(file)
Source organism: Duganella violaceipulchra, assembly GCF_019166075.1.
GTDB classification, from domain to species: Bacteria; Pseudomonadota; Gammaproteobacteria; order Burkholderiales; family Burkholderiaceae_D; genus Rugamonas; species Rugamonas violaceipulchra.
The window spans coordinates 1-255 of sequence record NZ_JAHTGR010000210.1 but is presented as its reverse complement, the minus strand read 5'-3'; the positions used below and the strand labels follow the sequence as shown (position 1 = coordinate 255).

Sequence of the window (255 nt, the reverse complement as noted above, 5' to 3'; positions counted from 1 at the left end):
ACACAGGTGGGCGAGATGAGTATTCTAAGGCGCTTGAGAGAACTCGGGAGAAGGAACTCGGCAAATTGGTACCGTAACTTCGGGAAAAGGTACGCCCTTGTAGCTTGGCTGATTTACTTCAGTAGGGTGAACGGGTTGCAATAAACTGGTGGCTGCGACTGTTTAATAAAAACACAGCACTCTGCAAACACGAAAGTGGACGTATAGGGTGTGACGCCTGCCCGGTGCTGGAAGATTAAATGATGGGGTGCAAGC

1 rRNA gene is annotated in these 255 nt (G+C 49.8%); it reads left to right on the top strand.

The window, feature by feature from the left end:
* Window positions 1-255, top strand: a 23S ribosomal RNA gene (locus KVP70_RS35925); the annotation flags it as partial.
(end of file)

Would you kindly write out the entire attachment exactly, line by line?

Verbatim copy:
Source organism: Duganella violaceipulchra, assembly GCF_019166075.1.
GTDB classification, from domain to species: Bacteria; Pseudomonadota; Gammaproteobacteria; order Burkholderiales; family Burkholderiaceae_D; genus Rugamonas; species Rugamonas violaceipulchra.
The window spans coordinates 1-255 of sequence record NZ_JAHTGR010000210.1 but is presented as its reverse complement, the minus strand read 5'-3'; the positions used below and the strand labels follow the sequence as shown (position 1 = coordinate 255).

Sequence of the window (255 nt, the reverse complement as noted above, 5' to 3'; positions counted from 1 at the left end):
ACACAGGTGGGCGAGATGAGTATTCTAAGGCGCTTGAGAGAACTCGGGAGAAGGAACTCGGCAAATTGGTACCGTAACTTCGGGAAAAGGTACGCCCTTGTAGCTTGGCTGATTTACTTCAGTAGGGTGAACGGGTTGCAATAAACTGGTGGCTGCGACTGTTTAATAAAAACACAGCACTCTGCAAACACGAAAGTGGACGTATAGGGTGTGACGCCTGCCCGGTGCTGGAAGATTAAATGATGGGGTGCAAGC

1 rRNA gene is annotated in these 255 nt (G+C 49.8%); it reads left to right on the top strand.

The window, feature by feature from the left end:
* Window positions 1-255, top strand: a 23S ribosomal RNA gene (locus KVP70_RS35925); the annotation flags it as partial.